What are the implications when a subdivision of a company has its own profit and loss?

What are the implications when a subdivision of a company has its own profit and loss?


Title edited to indicate subject.

General Questions Moderator

Could you elaborate?


Well, for example, at my old company, one of the departments was restructured to have it’s own P&L. I was never quite sure what that meant for the company as a whole.


Typically, accounting systems for any given company can be set up with as many or as few finely-detailed account headings as the company sees fit, to provide a detailed analysis of where the money is coming from, where it is going, and how it flows around the company – to as fine or coarse a degree of resolution as the company needs.

I’m guessing the OP’s example is a case of the company wanting to get a more detailed accounting from one particular division as to how much money it is contributing to the overall company profit, or how much that division is bleeding the company in losses. Further, this can also make the sub-division-level management more accountable for the group’s performance. With this more focused accounting for one sub-division, the upper management can better decide if heads need to roll there.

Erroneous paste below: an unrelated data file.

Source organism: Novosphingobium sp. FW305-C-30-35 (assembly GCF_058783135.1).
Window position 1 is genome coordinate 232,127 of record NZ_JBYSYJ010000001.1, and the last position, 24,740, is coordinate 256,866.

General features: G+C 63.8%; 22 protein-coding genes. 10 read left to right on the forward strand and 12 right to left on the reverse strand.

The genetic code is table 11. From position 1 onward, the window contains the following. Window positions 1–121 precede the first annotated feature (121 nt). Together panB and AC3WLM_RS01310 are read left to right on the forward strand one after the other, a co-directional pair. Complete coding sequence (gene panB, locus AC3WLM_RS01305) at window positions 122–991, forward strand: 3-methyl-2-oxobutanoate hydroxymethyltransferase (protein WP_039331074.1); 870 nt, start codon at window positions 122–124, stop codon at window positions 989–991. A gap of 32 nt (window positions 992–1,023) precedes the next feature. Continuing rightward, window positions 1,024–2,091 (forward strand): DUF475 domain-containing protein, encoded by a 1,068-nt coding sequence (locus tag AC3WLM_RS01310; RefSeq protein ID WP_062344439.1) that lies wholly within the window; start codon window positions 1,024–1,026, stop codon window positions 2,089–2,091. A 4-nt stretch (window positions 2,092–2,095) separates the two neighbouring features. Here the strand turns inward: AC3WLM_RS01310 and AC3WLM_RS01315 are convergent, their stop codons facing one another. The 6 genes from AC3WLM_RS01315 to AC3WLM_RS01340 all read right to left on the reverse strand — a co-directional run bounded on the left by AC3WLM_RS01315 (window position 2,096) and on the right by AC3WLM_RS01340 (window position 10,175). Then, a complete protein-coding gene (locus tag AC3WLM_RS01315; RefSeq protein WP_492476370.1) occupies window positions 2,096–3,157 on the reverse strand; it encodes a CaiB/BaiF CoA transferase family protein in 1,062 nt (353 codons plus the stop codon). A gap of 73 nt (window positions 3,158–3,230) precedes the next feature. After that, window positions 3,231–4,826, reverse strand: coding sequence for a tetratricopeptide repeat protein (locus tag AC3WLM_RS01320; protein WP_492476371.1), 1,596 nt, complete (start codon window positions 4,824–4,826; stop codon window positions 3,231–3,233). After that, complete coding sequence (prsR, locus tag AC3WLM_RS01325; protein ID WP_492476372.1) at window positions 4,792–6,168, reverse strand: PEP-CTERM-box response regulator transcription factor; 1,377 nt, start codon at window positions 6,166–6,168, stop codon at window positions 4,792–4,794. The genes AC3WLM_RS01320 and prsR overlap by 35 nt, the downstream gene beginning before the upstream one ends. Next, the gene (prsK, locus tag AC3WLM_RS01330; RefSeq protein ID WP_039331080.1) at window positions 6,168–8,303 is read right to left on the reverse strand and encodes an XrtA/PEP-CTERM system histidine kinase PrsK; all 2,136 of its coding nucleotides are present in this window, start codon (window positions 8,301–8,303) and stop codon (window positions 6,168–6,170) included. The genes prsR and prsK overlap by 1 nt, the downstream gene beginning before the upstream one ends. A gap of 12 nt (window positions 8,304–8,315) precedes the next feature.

Every division and several subdivisions have their own P&L in the company I work for. It’s not unusual. Originally the subdivisions were part of their division’s P&L and weren’t separate, but they separated them out about ten years ago to get a better handle on the overall economics of the company (where it was making money, where it was losing money, etc).

I’d suspect any decent finance system would know p&L whether it was broken out or not. I think it is usually done to drive behavior.
If compensation and bonuses for a division depend on its P&L, the managers will get a lot more motivated. That is the upside. The downside is that you may lose synergies between divisions. And it might hard to incubate a new division that is an internal startup in this environment.
When I worked for the Bell System various parts of Western Electric did not have individual P&L. People in Microelectronics would do stuff to improve the quality of the end product even if it meant more costs for them. In my understanding IBM did the same thing. When things shifted internal customers could buy outside, and internal suppliers could try to sell outside. Theoretically this was good but it usually didn’t work out that way.